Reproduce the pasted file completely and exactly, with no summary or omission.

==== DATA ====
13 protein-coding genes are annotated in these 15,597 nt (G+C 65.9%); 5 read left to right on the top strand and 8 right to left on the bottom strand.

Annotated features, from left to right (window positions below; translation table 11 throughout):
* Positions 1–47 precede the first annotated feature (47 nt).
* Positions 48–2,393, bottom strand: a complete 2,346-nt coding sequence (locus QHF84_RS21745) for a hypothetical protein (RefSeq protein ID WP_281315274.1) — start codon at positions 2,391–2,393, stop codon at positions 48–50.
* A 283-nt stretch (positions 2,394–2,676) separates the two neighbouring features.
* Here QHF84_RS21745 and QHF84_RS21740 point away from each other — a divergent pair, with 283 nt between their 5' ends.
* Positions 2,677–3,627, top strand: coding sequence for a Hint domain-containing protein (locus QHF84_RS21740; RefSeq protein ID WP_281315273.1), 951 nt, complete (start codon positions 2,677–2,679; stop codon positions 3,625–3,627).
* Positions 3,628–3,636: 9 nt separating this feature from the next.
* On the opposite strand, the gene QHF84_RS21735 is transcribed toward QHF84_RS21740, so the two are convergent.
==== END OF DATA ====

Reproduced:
13 protein-coding genes are annotated in these 15,597 nt (G+C 65.9%); 5 read left to right on the top strand and 8 right to left on the bottom strand.

Annotated features, from left to right (window positions below; translation table 11 throughout):
* Positions 1–47 precede the first annotated feature (47 nt).
* Positions 48–2,393, bottom strand: a complete 2,346-nt coding sequence (locus QHF84_RS21745) for a hypothetical protein (RefSeq protein ID WP_281315274.1) — start codon at positions 2,391–2,393, stop codon at positions 48–50.
* A 283-nt stretch (positions 2,394–2,676) separates the two neighbouring features.
* Here QHF84_RS21745 and QHF84_RS21740 point away from each other — a divergent pair, with 283 nt between their 5' ends.
* Positions 2,677–3,627, top strand: coding sequence for a Hint domain-containing protein (locus QHF84_RS21740; RefSeq protein ID WP_281315273.1), 951 nt, complete (start codon positions 2,677–2,679; stop codon positions 3,625–3,627).
* Positions 3,628–3,636: 9 nt separating this feature from the next.
* On the opposite strand, the gene QHF84_RS21735 is transcribed toward QHF84_RS21740, so the two are convergent.